Tree 6: Scots Pine
The Scots Pine was voted in 2014 as Scotland’s national tree. It is an evergreen conifer and is the only truly native timber-producing pine in the UK. Once the dominant tree in the Caledonian Forest that covered much of the Scottish Highlands, its presence is now much reduced both in Scotland and throughout Northern Europe. It remains, nonetheless, well represented in the UK and is referred to as a pioneer species due to its ability to regenerate and thrive in poor soils.
When planted commercially the Scots pine will be managed in rotations that vary from 50 to 120 years. Being one of the strongest softwoods available and also easy to work, the Scots pine is widely used in construction, joinery and other trades. In the past it was used for ships’ masts whilst today it is in demand for telegraph poles, fence posts, furniture, chipboard and paper pulp. The tree can also be tapped for resin to make turpentine, whilst its roots produce tar, its cones produce dyes & even its inner bark can be made into rope.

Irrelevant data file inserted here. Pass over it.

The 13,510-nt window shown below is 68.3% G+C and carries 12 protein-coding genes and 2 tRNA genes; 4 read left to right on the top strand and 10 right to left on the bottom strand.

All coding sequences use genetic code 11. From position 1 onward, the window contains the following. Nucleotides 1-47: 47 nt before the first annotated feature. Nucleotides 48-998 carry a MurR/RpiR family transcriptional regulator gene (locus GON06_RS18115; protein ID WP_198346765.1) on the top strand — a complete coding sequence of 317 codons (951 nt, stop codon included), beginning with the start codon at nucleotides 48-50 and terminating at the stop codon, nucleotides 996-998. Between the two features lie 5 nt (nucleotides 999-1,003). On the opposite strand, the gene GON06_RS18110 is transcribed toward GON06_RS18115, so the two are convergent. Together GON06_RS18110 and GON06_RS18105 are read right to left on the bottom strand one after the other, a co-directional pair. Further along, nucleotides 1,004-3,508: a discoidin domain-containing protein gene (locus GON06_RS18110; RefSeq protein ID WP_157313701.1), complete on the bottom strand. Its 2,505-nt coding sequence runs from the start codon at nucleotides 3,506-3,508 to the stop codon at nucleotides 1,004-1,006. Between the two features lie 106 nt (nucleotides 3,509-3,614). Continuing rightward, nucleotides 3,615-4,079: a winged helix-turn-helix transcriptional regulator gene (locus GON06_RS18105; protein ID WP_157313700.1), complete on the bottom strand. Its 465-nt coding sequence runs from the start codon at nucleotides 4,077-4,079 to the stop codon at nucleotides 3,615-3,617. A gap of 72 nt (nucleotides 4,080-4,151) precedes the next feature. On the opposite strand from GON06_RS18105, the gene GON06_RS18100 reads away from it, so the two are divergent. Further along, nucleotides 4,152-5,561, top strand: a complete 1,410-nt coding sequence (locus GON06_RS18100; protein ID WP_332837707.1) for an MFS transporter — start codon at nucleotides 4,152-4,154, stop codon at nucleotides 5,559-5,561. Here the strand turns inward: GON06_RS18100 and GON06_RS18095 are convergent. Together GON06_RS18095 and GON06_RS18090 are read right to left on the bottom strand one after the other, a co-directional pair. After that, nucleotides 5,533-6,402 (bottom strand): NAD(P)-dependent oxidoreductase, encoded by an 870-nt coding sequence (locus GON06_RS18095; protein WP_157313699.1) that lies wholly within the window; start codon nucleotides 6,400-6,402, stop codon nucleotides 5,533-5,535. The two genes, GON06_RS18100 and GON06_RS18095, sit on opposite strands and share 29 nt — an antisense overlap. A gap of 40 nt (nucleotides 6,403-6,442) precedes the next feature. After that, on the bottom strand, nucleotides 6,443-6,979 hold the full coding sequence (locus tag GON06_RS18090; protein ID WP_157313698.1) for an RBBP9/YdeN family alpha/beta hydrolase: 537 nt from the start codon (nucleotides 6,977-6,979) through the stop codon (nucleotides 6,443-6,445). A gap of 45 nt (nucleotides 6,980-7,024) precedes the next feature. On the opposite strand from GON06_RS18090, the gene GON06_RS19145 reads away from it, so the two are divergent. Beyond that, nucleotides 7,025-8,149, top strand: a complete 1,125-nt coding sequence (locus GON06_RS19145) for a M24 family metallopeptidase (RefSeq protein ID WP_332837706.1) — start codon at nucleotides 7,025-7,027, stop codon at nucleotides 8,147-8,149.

The very size of the tree and the ease with which it can be grown have encouraged the planting of them as windbreaks for isolated and exposed upland farms. Similarly, clusters of pines growing along old droveways provided travellers with shelter and waymarks in poor weather.
Widely regarded as one of the most attractive of the pines, particularly as it matures, the Scots pine can be identified by its orange, flaky bark on the upper trunk and branches, with the lower trunk growing big papery-surfaced mauve plates. Its shape tends to be spire-like in plantations whilst open-grown trees soon become picturesquely rounded. As it ages it tends to lose its lower branches, leaving a bare lower trunk whilst the orange-pink colour in the upper bark intensifies.